In talk #5 in the Mark series, we go to chapter 5, to the region of the Gadarenes. The Decapolis (area of ten cities), as it was common called, was known for being an area of “trouble” in the ancient world. It was known for its problems.

Aside from being a place of pure unrest (even in our culture today, it’s a dangerous area), the Romans resettled the ten cities, most of them being dedicated to emperor worship. During the time of Jesus, it was also known for pig farming (which will become relevant to the story here). For a faithful Jew, this was not a great place to go.

Jesus ends up there in a strange way. He crosses the Sea of Galilee (and calms a storm in the process in Mark 4:35f.), steps out of his boat, and is immediately met by a man of the tombs- a man with an unclean spirit (5:2). The people of the city sent him there, as he was possessed with many demons. He couldn’t be constrained- even with chains.

When Jesus arrived, the man approached Jesus, fell at His feet, and asked Him what He had to do with him. Then, he begged not to be tormented (5:7).

After some time, the demons in the man- a legion of them- begged Him to send them into the nearby swine. Jesus obliged, and the pigs (now demon-possessed) ran down an embankment and drowned themselves in the Sea of Galilee (5:13).

The farmers told the townspeople and the townspeople returned to survey the scene. No doubt, their entire economic system had just been dealt a huge blow.

They all begged Jesus to leave the area (5:17). And the once-possessed man urged Jesus to permit him to go with him, presumably as a disciple.

Jesus told him to stay- and to go tell all of his friends what the Lord had done for him (5:20).

Now, Jesus leaves the region- by getting back in the boat. He obliges the townspeople, in other words. But, that’s not the end of the story for the demon-possessed man OR the region of the ten cities.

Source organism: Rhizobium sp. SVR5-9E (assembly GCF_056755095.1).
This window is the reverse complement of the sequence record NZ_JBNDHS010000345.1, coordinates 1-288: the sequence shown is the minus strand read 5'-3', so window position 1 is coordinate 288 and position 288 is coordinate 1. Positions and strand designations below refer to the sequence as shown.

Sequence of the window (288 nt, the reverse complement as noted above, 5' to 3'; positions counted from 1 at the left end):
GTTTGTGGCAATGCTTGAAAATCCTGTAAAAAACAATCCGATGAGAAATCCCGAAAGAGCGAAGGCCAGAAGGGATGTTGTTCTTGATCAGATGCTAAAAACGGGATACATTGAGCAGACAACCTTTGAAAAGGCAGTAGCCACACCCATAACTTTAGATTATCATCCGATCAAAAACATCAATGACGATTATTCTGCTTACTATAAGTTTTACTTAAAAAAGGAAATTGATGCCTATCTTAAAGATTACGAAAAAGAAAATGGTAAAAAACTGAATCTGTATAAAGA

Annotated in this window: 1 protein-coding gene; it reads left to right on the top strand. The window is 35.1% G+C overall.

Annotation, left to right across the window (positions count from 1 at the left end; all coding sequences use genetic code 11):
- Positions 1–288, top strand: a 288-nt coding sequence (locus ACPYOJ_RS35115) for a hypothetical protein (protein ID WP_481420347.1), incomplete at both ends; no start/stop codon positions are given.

Here’s the rest…

Later in the Gospel, Jesus RETURNS to this man’s area. In fact, He does so not years later but a mere few weeks or months- at the most.

Sometimes, we don’t see what God is doing- not in the moment, anyway. For instance, we might think, “Jesus, take the healed man with you. This is a great story. Everyone knows him and everyone will see your power!”

But Jesus, instead, sends the man to go tell everyone what the Lord has done for him.

Within a few months, Jesus returned to this area- and area which initially wasn’t receptive to Him (see 7:31). While back in Decapolis, Jesus first heals a blind man (7:37).

Then, one of the most famous stories of all occurs- Jesus feeds the 4,000, after the people remain with Him for days, listening to His teaching.

What happened? Perhaps the once-demon-possessed man became an evangelist, someone who opened the doors for the Savior’s return.

In this, we learn the rhythm that Mark teaches throughout his Gospel, the same pattern we’re called to live now. That is, there’s a moment when we need to “come and see” Jesus. Yet we don’t stay there. We turn and “go and tell” others, inviting more and more people into the story of radical redemption.


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